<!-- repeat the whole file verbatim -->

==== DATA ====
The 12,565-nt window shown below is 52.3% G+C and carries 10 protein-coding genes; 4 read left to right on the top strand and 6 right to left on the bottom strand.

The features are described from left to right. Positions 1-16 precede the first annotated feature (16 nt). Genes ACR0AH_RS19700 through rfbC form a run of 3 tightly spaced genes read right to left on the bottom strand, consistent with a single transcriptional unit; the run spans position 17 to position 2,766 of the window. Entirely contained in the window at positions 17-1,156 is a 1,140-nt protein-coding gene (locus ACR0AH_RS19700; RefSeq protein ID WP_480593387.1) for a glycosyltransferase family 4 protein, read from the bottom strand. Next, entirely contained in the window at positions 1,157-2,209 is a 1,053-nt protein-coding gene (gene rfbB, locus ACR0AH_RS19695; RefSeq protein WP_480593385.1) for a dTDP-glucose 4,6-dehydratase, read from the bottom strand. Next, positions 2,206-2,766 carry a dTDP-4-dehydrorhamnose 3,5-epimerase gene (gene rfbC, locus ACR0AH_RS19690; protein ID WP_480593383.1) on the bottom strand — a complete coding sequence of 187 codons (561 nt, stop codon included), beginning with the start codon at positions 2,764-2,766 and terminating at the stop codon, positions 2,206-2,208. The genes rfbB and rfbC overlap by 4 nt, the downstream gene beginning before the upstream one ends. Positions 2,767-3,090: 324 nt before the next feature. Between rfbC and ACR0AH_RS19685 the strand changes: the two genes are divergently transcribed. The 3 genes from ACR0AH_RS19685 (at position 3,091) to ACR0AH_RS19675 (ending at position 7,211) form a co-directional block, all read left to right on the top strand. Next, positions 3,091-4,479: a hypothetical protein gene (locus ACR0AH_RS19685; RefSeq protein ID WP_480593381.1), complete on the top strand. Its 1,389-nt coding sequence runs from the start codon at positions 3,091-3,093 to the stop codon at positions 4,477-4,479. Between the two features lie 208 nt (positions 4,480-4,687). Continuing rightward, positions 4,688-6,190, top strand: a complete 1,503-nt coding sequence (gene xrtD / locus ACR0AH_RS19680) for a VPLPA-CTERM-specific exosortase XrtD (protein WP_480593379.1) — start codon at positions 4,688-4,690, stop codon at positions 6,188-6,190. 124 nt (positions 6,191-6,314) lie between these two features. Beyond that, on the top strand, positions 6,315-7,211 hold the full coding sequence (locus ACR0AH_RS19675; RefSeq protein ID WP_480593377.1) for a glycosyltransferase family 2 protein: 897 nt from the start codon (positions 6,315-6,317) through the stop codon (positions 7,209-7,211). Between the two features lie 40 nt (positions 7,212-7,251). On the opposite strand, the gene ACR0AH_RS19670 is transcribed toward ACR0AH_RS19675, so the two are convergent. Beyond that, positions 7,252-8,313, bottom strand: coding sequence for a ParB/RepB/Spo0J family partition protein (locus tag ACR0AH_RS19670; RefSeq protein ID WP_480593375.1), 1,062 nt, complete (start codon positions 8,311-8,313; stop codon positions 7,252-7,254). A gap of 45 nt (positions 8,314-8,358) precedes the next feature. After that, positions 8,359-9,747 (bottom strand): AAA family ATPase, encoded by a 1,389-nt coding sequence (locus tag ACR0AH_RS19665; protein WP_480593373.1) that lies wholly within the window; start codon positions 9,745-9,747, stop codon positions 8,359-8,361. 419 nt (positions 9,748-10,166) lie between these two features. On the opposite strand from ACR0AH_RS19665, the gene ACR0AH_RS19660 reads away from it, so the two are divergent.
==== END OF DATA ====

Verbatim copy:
The 12,565-nt window shown below is 52.3% G+C and carries 10 protein-coding genes; 4 read left to right on the top strand and 6 right to left on the bottom strand.

The features are described from left to right. Positions 1-16 precede the first annotated feature (16 nt). Genes ACR0AH_RS19700 through rfbC form a run of 3 tightly spaced genes read right to left on the bottom strand, consistent with a single transcriptional unit; the run spans position 17 to position 2,766 of the window. Entirely contained in the window at positions 17-1,156 is a 1,140-nt protein-coding gene (locus ACR0AH_RS19700; RefSeq protein ID WP_480593387.1) for a glycosyltransferase family 4 protein, read from the bottom strand. Next, entirely contained in the window at positions 1,157-2,209 is a 1,053-nt protein-coding gene (gene rfbB, locus ACR0AH_RS19695; RefSeq protein WP_480593385.1) for a dTDP-glucose 4,6-dehydratase, read from the bottom strand. Next, positions 2,206-2,766 carry a dTDP-4-dehydrorhamnose 3,5-epimerase gene (gene rfbC, locus ACR0AH_RS19690; protein ID WP_480593383.1) on the bottom strand — a complete coding sequence of 187 codons (561 nt, stop codon included), beginning with the start codon at positions 2,764-2,766 and terminating at the stop codon, positions 2,206-2,208. The genes rfbB and rfbC overlap by 4 nt, the downstream gene beginning before the upstream one ends. Positions 2,767-3,090: 324 nt before the next feature. Between rfbC and ACR0AH_RS19685 the strand changes: the two genes are divergently transcribed. The 3 genes from ACR0AH_RS19685 (at position 3,091) to ACR0AH_RS19675 (ending at position 7,211) form a co-directional block, all read left to right on the top strand. Next, positions 3,091-4,479: a hypothetical protein gene (locus ACR0AH_RS19685; RefSeq protein ID WP_480593381.1), complete on the top strand. Its 1,389-nt coding sequence runs from the start codon at positions 3,091-3,093 to the stop codon at positions 4,477-4,479. Between the two features lie 208 nt (positions 4,480-4,687). Continuing rightward, positions 4,688-6,190, top strand: a complete 1,503-nt coding sequence (gene xrtD / locus ACR0AH_RS19680) for a VPLPA-CTERM-specific exosortase XrtD (protein WP_480593379.1) — start codon at positions 4,688-4,690, stop codon at positions 6,188-6,190. 124 nt (positions 6,191-6,314) lie between these two features. Beyond that, on the top strand, positions 6,315-7,211 hold the full coding sequence (locus ACR0AH_RS19675; RefSeq protein ID WP_480593377.1) for a glycosyltransferase family 2 protein: 897 nt from the start codon (positions 6,315-6,317) through the stop codon (positions 7,209-7,211). Between the two features lie 40 nt (positions 7,212-7,251). On the opposite strand, the gene ACR0AH_RS19670 is transcribed toward ACR0AH_RS19675, so the two are convergent. Beyond that, positions 7,252-8,313, bottom strand: coding sequence for a ParB/RepB/Spo0J family partition protein (locus tag ACR0AH_RS19670; RefSeq protein ID WP_480593375.1), 1,062 nt, complete (start codon positions 8,311-8,313; stop codon positions 7,252-7,254). A gap of 45 nt (positions 8,314-8,358) precedes the next feature. After that, positions 8,359-9,747 (bottom strand): AAA family ATPase, encoded by a 1,389-nt coding sequence (locus tag ACR0AH_RS19665; protein WP_480593373.1) that lies wholly within the window; start codon positions 9,745-9,747, stop codon positions 8,359-8,361. 419 nt (positions 9,748-10,166) lie between these two features. On the opposite strand from ACR0AH_RS19665, the gene ACR0AH_RS19660 reads away from it, so the two are divergent.